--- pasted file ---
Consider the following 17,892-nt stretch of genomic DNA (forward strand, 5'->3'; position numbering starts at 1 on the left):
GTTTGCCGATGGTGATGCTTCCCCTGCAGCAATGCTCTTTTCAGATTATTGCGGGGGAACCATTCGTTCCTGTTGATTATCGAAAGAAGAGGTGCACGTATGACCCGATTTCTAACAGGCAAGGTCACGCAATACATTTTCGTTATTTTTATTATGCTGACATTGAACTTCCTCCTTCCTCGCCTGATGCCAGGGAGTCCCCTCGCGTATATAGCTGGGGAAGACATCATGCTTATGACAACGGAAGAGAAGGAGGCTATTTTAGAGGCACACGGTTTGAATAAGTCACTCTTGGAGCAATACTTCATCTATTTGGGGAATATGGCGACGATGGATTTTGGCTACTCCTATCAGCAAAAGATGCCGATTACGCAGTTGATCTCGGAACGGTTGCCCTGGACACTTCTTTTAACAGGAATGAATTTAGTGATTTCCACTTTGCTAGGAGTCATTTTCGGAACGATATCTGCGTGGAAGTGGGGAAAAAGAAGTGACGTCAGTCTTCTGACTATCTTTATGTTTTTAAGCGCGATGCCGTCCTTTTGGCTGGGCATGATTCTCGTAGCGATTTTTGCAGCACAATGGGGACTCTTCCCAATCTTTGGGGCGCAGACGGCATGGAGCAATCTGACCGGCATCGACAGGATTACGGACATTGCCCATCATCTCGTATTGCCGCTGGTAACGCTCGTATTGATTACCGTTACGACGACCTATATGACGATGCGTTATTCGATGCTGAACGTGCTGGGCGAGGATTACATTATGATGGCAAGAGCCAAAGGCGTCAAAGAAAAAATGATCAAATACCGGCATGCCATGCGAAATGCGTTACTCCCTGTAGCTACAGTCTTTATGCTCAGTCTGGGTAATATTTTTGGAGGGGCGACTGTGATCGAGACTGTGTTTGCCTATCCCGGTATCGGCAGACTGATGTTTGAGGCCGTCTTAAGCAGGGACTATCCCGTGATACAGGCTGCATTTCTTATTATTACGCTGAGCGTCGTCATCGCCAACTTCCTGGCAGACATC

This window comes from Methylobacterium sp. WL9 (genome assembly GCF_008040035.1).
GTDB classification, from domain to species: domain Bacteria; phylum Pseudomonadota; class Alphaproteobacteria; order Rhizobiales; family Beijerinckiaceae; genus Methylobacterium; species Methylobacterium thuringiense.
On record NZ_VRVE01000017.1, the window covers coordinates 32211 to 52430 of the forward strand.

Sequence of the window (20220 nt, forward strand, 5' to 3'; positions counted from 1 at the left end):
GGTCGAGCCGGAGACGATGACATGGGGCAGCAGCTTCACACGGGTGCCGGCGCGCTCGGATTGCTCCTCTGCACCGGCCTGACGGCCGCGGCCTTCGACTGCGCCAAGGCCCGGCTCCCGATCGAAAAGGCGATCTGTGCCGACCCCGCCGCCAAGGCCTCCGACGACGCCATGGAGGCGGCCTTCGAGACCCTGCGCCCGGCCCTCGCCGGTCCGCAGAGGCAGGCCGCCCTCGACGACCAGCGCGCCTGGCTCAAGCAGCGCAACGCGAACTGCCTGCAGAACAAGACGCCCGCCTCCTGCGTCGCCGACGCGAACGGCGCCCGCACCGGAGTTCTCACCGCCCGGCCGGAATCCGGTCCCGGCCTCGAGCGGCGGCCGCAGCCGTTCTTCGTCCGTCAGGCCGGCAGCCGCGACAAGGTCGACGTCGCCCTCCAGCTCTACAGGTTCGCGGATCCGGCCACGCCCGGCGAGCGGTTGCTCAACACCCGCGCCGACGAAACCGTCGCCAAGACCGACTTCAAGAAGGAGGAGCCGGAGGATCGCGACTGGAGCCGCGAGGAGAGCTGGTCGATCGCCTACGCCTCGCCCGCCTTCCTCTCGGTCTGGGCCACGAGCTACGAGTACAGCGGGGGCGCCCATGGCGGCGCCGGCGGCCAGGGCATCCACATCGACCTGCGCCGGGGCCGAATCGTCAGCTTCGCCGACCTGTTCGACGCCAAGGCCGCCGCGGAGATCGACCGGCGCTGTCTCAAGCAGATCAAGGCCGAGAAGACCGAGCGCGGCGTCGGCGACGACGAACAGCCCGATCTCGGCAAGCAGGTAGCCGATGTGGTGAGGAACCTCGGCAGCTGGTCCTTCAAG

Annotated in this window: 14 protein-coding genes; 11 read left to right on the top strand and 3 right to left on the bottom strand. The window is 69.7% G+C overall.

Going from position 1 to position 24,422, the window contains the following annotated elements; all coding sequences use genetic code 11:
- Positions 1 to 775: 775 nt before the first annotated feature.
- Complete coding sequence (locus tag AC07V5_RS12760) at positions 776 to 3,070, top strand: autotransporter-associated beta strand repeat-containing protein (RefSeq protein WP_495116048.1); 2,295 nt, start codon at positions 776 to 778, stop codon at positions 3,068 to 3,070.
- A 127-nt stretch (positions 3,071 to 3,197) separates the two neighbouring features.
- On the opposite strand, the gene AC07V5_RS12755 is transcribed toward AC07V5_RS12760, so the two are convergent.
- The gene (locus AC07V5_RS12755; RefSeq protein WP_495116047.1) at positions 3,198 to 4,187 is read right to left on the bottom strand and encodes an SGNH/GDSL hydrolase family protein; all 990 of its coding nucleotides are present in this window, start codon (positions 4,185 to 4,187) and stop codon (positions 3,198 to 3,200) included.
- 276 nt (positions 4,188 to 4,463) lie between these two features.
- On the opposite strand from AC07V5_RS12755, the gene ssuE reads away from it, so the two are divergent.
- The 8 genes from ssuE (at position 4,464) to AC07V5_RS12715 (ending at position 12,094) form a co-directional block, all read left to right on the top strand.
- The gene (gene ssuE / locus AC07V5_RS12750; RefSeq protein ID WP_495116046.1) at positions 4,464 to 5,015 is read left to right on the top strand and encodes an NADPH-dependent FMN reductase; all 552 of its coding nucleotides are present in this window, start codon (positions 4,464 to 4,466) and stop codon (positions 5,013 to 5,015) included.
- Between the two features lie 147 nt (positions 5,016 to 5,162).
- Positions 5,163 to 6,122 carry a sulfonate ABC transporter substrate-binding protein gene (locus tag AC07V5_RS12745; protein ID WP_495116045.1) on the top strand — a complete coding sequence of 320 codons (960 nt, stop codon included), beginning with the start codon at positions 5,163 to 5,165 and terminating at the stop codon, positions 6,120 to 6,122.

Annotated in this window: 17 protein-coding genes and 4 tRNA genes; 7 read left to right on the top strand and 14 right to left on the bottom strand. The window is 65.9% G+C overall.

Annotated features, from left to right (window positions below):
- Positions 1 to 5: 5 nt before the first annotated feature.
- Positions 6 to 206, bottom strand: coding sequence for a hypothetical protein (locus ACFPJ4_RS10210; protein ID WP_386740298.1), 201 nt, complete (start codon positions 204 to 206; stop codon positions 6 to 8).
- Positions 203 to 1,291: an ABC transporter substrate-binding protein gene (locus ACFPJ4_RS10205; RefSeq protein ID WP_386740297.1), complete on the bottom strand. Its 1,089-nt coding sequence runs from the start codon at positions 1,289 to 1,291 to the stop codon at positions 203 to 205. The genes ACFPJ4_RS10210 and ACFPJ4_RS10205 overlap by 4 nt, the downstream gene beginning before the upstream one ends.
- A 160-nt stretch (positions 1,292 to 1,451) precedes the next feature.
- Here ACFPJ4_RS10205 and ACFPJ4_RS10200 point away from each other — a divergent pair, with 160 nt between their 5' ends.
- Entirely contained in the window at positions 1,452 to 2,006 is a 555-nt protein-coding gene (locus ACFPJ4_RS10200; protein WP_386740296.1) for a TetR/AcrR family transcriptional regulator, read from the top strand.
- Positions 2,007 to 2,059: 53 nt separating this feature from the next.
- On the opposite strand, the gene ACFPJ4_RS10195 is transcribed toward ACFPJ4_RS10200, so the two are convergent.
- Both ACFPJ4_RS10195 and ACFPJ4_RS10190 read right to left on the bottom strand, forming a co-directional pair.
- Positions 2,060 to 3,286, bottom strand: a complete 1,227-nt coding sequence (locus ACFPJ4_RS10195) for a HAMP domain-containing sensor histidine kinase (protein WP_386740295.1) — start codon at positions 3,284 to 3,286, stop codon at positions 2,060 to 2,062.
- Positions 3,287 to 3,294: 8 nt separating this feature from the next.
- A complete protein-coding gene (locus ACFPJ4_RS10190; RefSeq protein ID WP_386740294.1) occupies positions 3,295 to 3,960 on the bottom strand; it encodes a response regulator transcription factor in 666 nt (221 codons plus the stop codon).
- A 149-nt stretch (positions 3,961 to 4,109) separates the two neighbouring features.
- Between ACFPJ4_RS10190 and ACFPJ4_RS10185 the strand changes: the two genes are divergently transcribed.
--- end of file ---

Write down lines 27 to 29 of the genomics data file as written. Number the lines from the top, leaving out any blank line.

- Here ACFPJ4_RS10205 and ACFPJ4_RS10200 point away from each other — a divergent pair, with 160 nt between their 5' ends.
- Entirely contained in the window at positions 1,452 to 2,006 is a 555-nt protein-coding gene (locus ACFPJ4_RS10200; protein WP_386740296.1) for a TetR/AcrR family transcriptional regulator, read from the top strand.
- Positions 2,007 to 2,059: 53 nt separating this feature from the next.